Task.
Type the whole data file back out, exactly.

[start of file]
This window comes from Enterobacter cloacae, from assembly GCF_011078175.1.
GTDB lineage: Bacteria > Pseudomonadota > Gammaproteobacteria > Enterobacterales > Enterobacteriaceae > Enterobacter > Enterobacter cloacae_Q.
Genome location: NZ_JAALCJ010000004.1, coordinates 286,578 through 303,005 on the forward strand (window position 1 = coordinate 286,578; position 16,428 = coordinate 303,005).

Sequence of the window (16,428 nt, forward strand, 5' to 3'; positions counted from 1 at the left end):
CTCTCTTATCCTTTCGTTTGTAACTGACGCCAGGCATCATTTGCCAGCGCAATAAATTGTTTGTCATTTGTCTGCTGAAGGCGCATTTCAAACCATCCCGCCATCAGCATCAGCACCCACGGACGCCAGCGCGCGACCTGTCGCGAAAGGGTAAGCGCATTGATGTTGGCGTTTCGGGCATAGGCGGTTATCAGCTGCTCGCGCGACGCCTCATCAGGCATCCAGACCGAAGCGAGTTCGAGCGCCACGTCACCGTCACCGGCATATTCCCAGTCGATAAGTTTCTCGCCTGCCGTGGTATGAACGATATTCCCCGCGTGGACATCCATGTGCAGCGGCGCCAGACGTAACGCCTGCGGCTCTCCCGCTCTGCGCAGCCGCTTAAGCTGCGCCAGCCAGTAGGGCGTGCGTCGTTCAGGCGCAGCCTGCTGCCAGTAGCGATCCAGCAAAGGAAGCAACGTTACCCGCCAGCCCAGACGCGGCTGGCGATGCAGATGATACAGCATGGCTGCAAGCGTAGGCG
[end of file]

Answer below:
This window comes from Enterobacter cloacae, from assembly GCF_011078175.1.
GTDB lineage: Bacteria > Pseudomonadota > Gammaproteobacteria > Enterobacterales > Enterobacteriaceae > Enterobacter > Enterobacter cloacae_Q.
Genome location: NZ_JAALCJ010000004.1, coordinates 286,578 through 303,005 on the forward strand (window position 1 = coordinate 286,578; position 16,428 = coordinate 303,005).

Sequence of the window (16,428 nt, forward strand, 5' to 3'; positions counted from 1 at the left end):
CTCTCTTATCCTTTCGTTTGTAACTGACGCCAGGCATCATTTGCCAGCGCAATAAATTGTTTGTCATTTGTCTGCTGAAGGCGCATTTCAAACCATCCCGCCATCAGCATCAGCACCCACGGACGCCAGCGCGCGACCTGTCGCGAAAGGGTAAGCGCATTGATGTTGGCGTTTCGGGCATAGGCGGTTATCAGCTGCTCGCGCGACGCCTCATCAGGCATCCAGACCGAAGCGAGTTCGAGCGCCACGTCACCGTCACCGGCATATTCCCAGTCGATAAGTTTCTCGCCTGCCGTGGTATGAACGATATTCCCCGCGTGGACATCCATGTGCAGCGGCGCCAGACGTAACGCCTGCGGCTCTCCCGCTCTGCGCAGCCGCTTAAGCTGCGCCAGCCAGTAGGGCGTGCGTCGTTCAGGCGCAGCCTGCTGCCAGTAGCGATCCAGCAAAGGAAGCAACGTTACCCGCCAGCCCAGACGCGGCTGGCGATGCAGATGATACAGCATGGCTGCAAGCGTAGGCG